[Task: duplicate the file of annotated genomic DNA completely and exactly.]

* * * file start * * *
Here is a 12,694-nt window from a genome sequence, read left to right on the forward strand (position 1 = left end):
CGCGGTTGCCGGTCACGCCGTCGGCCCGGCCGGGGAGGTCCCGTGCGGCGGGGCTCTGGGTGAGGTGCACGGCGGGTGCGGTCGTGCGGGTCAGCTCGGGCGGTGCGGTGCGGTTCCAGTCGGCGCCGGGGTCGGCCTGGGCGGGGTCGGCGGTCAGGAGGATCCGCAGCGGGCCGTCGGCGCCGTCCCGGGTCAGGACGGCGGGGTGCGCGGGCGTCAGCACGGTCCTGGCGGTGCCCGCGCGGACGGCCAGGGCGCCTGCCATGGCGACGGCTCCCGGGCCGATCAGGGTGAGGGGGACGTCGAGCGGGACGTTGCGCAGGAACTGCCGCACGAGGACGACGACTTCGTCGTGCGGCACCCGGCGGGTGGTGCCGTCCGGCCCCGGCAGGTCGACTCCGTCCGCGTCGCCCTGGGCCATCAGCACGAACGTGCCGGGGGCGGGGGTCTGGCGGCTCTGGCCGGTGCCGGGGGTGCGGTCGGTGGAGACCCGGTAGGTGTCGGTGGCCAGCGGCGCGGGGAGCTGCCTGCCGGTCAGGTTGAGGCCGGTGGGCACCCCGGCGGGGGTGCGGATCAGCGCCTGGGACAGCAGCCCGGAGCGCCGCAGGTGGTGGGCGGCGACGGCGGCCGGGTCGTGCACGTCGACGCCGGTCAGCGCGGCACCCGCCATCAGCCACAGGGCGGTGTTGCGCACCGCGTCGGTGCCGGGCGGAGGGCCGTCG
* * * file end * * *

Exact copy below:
Here is a 12,694-nt window from a genome sequence, read left to right on the forward strand (position 1 = left end):
CGCGGTTGCCGGTCACGCCGTCGGCCCGGCCGGGGAGGTCCCGTGCGGCGGGGCTCTGGGTGAGGTGCACGGCGGGTGCGGTCGTGCGGGTCAGCTCGGGCGGTGCGGTGCGGTTCCAGTCGGCGCCGGGGTCGGCCTGGGCGGGGTCGGCGGTCAGGAGGATCCGCAGCGGGCCGTCGGCGCCGTCCCGGGTCAGGACGGCGGGGTGCGCGGGCGTCAGCACGGTCCTGGCGGTGCCCGCGCGGACGGCCAGGGCGCCTGCCATGGCGACGGCTCCCGGGCCGATCAGGGTGAGGGGGACGTCGAGCGGGACGTTGCGCAGGAACTGCCGCACGAGGACGACGACTTCGTCGTGCGGCACCCGGCGGGTGGTGCCGTCCGGCCCCGGCAGGTCGACTCCGTCCGCGTCGCCCTGGGCCATCAGCACGAACGTGCCGGGGGCGGGGGTCTGGCGGCTCTGGCCGGTGCCGGGGGTGCGGTCGGTGGAGACCCGGTAGGTGTCGGTGGCCAGCGGCGCGGGGAGCTGCCTGCCGGTCAGGTTGAGGCCGGTGGGCACCCCGGCGGGGGTGCGGATCAGCGCCTGGGACAGCAGCCCGGAGCGCCGCAGGTGGTGGGCGGCGACGGCGGCCGGGTCGTGCACGTCGACGCCGGTCAGCGCGGCACCCGCCATCAGCCACAGGGCGGTGTTGCGCACCGCGTCGGTGCCGGGCGGAGGGCCGTCG